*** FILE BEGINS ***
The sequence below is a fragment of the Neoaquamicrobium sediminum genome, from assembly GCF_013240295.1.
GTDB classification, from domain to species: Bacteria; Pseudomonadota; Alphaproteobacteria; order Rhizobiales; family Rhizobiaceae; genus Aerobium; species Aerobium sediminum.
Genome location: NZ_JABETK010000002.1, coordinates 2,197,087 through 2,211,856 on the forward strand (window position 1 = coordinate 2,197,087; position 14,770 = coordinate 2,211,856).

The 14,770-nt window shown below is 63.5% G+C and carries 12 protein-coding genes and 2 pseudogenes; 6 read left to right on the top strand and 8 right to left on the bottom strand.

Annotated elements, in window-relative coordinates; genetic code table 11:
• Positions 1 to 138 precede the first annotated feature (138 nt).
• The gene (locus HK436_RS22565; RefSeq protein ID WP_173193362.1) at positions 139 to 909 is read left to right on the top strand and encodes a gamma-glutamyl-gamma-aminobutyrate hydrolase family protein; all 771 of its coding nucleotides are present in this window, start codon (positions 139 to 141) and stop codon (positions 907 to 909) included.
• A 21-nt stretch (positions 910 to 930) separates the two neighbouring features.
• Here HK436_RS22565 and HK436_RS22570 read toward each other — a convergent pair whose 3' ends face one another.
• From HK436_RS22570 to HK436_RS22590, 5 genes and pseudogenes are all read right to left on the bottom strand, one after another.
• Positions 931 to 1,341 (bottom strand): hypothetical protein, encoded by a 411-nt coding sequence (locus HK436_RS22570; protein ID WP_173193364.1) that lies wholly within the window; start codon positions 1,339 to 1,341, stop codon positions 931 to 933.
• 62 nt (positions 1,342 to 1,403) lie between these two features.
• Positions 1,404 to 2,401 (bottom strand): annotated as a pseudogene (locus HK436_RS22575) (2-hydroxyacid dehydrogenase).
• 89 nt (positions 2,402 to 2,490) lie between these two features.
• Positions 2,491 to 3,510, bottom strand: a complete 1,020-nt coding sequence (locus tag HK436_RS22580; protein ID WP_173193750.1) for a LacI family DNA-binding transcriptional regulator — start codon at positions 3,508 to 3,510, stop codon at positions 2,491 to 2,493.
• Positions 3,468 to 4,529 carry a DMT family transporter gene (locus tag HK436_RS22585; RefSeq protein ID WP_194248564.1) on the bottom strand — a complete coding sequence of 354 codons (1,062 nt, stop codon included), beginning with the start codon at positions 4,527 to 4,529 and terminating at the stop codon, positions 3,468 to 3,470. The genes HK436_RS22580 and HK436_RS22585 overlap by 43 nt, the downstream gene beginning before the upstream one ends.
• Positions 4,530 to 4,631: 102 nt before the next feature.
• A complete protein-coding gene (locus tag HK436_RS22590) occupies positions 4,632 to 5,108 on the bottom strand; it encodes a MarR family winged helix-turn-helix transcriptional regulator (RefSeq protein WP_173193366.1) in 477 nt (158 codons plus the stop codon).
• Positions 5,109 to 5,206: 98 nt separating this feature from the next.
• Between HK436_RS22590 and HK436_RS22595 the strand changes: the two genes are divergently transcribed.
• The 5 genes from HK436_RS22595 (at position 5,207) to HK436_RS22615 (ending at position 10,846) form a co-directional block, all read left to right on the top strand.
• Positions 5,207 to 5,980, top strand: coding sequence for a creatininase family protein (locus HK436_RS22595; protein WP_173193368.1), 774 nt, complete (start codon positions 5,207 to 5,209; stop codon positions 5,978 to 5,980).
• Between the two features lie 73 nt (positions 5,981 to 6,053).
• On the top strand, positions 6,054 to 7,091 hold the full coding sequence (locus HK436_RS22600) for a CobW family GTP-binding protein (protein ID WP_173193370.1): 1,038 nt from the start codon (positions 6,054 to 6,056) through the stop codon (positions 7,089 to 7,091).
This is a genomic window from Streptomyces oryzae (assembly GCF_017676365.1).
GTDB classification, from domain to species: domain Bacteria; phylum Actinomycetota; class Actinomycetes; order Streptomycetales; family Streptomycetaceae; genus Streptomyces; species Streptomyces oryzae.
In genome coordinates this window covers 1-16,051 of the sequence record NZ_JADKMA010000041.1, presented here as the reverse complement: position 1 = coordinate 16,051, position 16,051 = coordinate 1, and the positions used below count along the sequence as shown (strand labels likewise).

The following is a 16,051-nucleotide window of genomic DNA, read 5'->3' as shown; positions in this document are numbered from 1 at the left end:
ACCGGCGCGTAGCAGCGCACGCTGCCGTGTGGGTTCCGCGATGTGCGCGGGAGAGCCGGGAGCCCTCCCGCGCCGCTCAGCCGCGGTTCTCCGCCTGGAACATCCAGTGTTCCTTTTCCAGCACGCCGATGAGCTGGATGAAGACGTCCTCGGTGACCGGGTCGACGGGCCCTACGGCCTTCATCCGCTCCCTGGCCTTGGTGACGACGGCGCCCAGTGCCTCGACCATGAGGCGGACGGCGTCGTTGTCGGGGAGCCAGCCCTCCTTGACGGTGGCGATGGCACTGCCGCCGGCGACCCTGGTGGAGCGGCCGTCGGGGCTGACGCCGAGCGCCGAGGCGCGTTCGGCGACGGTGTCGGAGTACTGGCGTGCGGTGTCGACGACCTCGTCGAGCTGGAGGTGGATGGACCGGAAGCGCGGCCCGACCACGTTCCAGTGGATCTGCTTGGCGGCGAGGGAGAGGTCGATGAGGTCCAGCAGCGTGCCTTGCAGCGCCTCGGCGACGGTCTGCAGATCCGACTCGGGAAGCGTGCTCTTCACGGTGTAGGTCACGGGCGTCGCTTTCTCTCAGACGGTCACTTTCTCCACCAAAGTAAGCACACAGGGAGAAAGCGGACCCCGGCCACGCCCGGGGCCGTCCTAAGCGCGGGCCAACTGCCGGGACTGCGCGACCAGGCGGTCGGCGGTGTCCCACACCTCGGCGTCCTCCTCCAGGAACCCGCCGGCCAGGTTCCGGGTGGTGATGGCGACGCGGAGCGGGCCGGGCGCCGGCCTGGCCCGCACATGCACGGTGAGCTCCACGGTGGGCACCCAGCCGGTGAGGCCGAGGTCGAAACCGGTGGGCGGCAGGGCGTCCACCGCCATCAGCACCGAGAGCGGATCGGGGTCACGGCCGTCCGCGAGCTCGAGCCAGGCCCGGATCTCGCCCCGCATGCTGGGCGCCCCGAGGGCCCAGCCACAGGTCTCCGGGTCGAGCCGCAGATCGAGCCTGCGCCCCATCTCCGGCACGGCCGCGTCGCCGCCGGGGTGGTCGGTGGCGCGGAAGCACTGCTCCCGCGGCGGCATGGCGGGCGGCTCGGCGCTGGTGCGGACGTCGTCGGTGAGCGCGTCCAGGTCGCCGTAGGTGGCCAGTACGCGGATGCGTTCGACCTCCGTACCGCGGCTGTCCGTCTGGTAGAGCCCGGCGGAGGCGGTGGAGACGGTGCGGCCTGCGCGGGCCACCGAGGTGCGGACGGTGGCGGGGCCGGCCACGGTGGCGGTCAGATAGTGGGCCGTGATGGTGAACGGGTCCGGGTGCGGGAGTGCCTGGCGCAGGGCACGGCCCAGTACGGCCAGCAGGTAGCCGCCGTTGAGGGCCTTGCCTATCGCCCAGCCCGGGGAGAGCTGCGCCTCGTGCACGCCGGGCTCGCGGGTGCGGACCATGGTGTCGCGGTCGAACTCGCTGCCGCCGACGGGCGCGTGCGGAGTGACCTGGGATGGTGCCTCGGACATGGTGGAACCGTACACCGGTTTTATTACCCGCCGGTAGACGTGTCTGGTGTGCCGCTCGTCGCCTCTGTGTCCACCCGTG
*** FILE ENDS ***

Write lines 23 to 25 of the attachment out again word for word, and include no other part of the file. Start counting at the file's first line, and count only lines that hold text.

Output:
• Between the two features lie 73 nt (positions 5,981 to 6,053).
• On the top strand, positions 6,054 to 7,091 hold the full coding sequence (locus HK436_RS22600) for a CobW family GTP-binding protein (protein ID WP_173193370.1): 1,038 nt from the start codon (positions 6,054 to 6,056) through the stop codon (positions 7,089 to 7,091).
This is a genomic window from Streptomyces oryzae (assembly GCF_017676365.1).